The $700 set of tires


#1

I got a new set of tires recently. I have an '86 Honda Civic. When I got the cart back, a scant 4 hours later, the brakes were spongy. I drove the car home. The next morning, a hissing sound was coming from under the driver-side dash when I drove it. I returned it to the tire place and asked them to deal. They looked at it and said that my “brake booster” was bad and that they had no responsibility for this as they could not have possible caused a problem. On the advice of my usual mechanic, I had them do the work on the car. The result: my break master cylinder had leaked and destroyed the brake booster. My $200 set of tires had a $500 brake repair job tacked onto it.

So my question is: do you think it is fair for me to hold this shop responsible for the brake work?

Here is some more context: they were trying to do an alignment on my steering. They told me that the alignment was so bad that they would need to take apart my (tie rods, Thai stick, tye something) to be able to do the alignment. They then said that they could not do the alignment because they thought the frame was tweaked. I think that when they were trying to do the alignment they damaged my brake master cylinder. Could this hypothesis hold any water (or brake fluid)? It seems highly unlikely that my master cylinder would have taken that four hour period to start leaking all on it own.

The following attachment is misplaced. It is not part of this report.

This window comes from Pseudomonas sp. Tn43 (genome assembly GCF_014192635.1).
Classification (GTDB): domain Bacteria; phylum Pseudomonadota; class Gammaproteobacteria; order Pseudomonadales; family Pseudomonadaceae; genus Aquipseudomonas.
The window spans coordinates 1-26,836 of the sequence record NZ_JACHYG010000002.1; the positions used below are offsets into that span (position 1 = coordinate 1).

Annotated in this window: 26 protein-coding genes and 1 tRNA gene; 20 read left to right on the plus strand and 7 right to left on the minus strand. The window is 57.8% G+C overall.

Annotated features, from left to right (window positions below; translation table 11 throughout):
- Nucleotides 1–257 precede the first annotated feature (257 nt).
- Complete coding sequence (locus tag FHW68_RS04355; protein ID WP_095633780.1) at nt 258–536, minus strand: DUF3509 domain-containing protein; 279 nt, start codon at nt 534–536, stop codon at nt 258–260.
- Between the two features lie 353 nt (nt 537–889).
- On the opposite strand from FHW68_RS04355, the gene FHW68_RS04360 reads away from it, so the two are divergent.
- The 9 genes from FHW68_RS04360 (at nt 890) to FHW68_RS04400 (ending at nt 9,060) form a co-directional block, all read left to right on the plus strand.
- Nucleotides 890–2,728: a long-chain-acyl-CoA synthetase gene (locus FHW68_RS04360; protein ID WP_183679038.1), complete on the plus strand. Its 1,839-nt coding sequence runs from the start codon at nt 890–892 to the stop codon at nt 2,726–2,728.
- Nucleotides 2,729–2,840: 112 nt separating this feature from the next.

short on cash in Philly


#2

Given that the brake master cylinder is a few feet away from the area where they would be working on the suspension, I honestly don’t believe that the alignment-related work could have had anything to do with the leaking master cylinder. If you don’t believe me, have your trusted mechanic point out the master cylinder to you and you will get the idea of how unlikely (or impossible) it would be for alignment/front suspension work to impact on the master cylinder. This would be like blaming your Dentist for a pain in your leg after he worked solely on your mouth.

Your vehicle is now 21 years old. You have to accept that parts will fail without warning on a vehicle that is this old, and I believe that this is just an unfortunate coincidence with your car.


#3

Your car is 21 Years old!!! Expect problems and be thankful it starts and runs.

The work has no bearing on what broke likely due to simple age.


#4

Nope. The shop didn’t cause the problem.

In fact, the master cylinder was probably leaking for some time before you even brought the car in for the tires.